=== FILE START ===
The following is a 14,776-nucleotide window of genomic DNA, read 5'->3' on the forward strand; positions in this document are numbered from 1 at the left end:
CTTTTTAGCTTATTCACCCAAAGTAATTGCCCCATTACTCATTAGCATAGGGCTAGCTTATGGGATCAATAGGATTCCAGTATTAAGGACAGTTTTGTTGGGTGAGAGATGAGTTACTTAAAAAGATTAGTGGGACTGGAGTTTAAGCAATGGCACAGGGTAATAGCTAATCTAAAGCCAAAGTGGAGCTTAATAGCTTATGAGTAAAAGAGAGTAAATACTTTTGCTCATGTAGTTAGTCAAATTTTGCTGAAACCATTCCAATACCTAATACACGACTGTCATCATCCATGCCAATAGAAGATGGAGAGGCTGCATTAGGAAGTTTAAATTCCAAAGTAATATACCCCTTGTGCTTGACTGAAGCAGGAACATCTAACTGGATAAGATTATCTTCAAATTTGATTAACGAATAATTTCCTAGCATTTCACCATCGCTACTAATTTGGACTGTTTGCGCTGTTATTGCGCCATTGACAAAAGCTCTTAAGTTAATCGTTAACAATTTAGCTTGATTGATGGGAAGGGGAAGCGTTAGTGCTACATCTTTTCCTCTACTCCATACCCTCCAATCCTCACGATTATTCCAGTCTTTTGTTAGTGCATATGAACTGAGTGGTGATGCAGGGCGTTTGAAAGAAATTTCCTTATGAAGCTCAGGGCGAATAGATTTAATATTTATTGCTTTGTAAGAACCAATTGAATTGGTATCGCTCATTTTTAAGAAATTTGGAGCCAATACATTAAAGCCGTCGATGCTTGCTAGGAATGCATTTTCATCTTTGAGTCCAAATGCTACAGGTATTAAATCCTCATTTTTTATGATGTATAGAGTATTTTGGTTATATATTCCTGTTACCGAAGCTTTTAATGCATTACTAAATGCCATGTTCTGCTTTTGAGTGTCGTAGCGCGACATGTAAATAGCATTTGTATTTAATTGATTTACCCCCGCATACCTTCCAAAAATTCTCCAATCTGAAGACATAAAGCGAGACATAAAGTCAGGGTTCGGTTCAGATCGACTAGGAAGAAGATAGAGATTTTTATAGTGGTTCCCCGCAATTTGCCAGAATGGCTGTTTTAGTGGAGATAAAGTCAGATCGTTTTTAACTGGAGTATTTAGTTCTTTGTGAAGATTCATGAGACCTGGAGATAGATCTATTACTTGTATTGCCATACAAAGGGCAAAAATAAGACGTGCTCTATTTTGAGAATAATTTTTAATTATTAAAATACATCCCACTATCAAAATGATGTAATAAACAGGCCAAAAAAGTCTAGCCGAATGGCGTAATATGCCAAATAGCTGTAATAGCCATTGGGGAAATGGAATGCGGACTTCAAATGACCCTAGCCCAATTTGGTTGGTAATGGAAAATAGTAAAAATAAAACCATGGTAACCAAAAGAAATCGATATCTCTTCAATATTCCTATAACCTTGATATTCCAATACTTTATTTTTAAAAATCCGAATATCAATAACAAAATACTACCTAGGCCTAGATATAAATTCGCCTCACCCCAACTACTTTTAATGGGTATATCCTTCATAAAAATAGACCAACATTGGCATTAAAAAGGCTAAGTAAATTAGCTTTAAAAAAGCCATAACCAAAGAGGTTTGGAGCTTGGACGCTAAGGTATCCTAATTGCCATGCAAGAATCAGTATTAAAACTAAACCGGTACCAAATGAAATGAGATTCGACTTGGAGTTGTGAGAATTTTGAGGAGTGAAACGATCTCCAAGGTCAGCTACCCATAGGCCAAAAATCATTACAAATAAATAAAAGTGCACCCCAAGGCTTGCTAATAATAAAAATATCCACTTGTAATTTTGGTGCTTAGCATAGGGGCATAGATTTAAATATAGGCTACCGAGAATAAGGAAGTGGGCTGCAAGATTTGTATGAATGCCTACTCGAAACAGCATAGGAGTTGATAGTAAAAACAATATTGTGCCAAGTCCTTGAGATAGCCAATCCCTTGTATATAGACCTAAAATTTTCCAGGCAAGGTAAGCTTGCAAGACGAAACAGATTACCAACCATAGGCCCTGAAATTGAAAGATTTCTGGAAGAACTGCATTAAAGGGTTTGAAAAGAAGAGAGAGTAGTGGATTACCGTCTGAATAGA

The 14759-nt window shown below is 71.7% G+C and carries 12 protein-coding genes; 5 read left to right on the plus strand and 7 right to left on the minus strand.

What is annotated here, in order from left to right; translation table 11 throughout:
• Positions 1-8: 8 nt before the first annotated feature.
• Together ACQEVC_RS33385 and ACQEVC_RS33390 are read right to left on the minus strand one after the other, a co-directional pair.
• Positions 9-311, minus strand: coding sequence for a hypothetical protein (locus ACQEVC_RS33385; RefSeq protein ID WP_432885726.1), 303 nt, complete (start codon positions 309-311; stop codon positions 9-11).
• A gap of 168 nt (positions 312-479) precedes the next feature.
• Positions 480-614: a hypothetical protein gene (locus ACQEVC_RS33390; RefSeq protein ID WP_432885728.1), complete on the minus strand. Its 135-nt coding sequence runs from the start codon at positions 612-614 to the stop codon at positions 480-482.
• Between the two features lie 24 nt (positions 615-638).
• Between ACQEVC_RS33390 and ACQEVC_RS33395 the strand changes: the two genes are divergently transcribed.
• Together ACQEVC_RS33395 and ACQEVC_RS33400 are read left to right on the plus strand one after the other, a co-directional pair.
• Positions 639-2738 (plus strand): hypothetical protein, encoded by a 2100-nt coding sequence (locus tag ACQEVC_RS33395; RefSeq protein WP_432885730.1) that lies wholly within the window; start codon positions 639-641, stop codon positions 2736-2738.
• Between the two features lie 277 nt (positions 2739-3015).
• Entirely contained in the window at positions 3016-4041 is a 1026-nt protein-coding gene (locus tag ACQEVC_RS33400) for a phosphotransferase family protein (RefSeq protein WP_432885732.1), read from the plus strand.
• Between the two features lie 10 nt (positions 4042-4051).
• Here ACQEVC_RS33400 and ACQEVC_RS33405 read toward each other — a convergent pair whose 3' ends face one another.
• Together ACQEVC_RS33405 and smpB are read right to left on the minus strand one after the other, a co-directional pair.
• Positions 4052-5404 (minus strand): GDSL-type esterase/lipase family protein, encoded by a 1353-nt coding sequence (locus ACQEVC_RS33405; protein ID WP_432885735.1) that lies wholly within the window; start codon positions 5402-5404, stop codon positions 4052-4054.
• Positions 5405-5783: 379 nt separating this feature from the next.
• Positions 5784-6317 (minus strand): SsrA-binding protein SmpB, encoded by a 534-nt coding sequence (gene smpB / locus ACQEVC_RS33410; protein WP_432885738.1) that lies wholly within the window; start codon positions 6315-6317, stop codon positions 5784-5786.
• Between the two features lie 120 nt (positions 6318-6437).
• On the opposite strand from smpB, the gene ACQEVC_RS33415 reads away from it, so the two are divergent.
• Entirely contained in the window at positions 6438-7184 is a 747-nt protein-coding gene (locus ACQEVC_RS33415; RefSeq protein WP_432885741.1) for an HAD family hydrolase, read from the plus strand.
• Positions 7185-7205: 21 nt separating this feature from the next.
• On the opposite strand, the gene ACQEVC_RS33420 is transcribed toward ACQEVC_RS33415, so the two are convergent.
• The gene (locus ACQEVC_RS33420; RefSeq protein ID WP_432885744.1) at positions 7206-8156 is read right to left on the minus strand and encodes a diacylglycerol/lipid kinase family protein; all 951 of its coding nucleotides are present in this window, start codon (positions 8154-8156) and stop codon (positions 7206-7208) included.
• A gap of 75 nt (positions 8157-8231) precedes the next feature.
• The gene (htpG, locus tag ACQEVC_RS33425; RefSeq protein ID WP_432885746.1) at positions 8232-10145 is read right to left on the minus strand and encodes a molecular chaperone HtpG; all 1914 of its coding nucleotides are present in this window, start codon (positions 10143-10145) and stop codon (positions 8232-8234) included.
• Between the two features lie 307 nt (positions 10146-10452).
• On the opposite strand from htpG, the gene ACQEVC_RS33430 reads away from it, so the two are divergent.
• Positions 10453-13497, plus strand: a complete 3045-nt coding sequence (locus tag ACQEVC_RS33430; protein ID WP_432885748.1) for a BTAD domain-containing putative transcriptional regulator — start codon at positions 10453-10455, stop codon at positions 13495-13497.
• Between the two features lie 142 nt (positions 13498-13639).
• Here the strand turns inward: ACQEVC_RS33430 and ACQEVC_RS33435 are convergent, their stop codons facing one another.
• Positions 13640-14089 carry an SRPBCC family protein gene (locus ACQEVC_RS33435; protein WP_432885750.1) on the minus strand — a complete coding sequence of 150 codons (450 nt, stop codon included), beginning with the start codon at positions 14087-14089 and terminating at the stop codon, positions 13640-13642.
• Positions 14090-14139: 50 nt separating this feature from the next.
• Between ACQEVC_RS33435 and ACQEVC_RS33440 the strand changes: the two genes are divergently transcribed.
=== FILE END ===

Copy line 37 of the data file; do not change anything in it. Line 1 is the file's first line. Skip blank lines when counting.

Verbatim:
• Between ACQEVC_RS33435 and ACQEVC_RS33440 the strand changes: the two genes are divergently transcribed.